But it is also true that our forests have contributed and are still contributing greatly to the development of our nation and the quality of our lives. On the whole, our forests are in pretty good shape, and the great forestry debates of this generation will serve to insure that they remain so, if not better, in the future.

My recent drive from Washington, DC, to Oregon took me through several Rocky Mountain national forests that have recently appeared regularly in the news because of forest-planning and management disputes and litigation. I went through small communities founded on a base of forest-resource development. Their well-being depends on sustainable resource availability, whether timber, water, forage, minerals, or recreation opportunity. The beauty of the landscape, both managed and unmanaged, and the peaceful solitude of these scattered communities are not supportive of the public perception of disaster forged by the outrage of warring interests, litigation, and media hype. The forest seems to be doing just fine, in contrast to the uncertain future of communities whose fate may rest in the U.S. Congress or the federal courts.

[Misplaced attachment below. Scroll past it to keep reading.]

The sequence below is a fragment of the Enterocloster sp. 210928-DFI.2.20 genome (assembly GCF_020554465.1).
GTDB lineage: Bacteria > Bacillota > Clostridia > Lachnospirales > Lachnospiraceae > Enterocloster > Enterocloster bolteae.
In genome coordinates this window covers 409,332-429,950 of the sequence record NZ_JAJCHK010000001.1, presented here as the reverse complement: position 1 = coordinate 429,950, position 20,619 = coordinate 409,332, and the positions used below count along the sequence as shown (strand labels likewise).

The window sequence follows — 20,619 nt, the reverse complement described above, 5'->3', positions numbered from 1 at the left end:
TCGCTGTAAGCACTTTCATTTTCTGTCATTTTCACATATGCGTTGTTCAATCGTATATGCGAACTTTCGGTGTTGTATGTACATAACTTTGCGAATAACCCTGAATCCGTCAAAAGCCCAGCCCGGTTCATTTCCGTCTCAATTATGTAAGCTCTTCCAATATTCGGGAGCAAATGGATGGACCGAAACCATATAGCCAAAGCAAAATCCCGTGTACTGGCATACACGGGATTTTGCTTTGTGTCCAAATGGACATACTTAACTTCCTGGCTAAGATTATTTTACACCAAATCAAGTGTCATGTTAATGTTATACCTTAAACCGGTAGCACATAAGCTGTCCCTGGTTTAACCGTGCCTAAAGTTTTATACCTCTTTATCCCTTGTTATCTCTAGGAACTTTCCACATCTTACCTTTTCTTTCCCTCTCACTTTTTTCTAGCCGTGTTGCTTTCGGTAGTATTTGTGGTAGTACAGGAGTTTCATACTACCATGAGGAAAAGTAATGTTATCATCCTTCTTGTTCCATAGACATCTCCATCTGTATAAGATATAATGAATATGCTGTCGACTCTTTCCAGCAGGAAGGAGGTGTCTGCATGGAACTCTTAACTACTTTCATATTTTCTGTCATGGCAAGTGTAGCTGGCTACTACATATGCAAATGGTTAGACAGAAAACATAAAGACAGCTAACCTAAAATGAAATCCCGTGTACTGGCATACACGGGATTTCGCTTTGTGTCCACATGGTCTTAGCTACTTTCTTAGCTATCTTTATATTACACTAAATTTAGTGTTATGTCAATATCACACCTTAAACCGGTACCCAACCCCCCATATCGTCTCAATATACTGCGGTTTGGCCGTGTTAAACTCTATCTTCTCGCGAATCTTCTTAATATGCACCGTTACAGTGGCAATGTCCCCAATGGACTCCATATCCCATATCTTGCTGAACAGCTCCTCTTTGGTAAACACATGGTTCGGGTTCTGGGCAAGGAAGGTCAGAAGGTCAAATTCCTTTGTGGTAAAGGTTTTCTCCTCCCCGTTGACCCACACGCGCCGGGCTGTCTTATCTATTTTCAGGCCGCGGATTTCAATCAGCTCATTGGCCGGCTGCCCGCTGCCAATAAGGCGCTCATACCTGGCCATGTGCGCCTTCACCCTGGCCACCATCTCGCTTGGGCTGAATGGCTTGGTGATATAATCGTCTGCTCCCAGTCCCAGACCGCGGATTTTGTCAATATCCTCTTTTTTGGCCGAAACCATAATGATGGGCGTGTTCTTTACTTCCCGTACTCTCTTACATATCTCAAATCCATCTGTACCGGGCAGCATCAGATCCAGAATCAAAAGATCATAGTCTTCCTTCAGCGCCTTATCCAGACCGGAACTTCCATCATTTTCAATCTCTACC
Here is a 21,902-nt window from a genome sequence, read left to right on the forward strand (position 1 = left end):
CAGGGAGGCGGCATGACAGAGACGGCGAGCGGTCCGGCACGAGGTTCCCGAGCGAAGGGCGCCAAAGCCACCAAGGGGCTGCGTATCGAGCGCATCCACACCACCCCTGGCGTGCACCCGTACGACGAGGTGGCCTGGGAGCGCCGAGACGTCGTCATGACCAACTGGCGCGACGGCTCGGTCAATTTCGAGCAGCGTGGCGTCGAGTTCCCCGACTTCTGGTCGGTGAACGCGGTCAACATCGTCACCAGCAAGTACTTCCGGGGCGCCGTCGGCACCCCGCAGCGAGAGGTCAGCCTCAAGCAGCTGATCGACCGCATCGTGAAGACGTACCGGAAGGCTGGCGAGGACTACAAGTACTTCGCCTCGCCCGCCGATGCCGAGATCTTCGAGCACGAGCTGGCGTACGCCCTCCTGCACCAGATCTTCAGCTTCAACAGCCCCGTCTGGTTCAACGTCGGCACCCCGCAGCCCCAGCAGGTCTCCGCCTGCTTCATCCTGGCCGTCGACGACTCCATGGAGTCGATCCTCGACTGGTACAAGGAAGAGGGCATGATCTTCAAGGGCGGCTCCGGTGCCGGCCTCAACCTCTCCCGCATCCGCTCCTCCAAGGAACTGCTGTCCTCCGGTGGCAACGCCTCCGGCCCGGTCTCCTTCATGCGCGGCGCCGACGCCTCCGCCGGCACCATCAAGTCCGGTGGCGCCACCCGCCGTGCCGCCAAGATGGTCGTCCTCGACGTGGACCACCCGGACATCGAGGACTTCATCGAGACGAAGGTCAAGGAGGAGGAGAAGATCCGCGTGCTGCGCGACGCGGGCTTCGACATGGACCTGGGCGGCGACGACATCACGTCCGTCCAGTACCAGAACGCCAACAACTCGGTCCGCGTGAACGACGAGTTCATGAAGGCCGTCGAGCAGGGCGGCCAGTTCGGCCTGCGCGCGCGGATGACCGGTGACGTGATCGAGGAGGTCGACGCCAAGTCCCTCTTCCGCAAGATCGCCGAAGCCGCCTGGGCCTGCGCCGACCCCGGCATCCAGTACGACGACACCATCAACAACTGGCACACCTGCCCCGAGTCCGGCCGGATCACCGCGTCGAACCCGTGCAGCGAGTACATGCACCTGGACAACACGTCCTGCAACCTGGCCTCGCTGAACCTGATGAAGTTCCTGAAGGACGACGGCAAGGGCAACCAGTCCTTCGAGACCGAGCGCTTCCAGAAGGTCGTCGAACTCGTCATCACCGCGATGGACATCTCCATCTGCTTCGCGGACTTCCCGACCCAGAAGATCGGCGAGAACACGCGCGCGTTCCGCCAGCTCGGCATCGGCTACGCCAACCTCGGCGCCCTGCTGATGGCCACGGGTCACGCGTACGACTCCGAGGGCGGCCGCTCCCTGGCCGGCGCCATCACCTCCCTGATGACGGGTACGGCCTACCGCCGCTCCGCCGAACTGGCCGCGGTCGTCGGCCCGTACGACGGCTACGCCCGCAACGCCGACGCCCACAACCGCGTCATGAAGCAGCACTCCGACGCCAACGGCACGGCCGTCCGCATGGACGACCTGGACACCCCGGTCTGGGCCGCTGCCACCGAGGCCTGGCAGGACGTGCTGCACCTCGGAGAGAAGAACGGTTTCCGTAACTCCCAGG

The great challenge for forestry in the future is to be recognized, respected, and confident as a profession in the broad context of interdisciplinary forest-resource management. I have seen it as it should be, on the ground, in every region of the country on national forests, other public forests, and on private lands. I have seen foresters, wildlife biologists, ecologists, archaeologists, geologists, hydrologists, and others working harmoniously together to manage forests for human benefit. The outrage and crisis meisters don't want you to believe it can be done. It can be, and is, and increasingly will be. Over the 100 years of its existence in the U.S., the forestry profession has always focused on forest health and long-term sustainability. Implementation has differed, depending on the forest conditions, stage of social and economic development, and ownership objectives. Early harvesting of native forests, in pursuit of regional social and economic development, was rationalized in a forestry context as the transformation of decadent old forests to healthy, multi-aged (regulated) forests that would produce sustainable supplies of timber (and, implicitly, sustainable other forest benefits as well), in perpetuity. This exploitive phase was well justified by the contemporary social, economic, cultural, and political context, and forestry knowledge that prevailed over the first two-thirds of this century.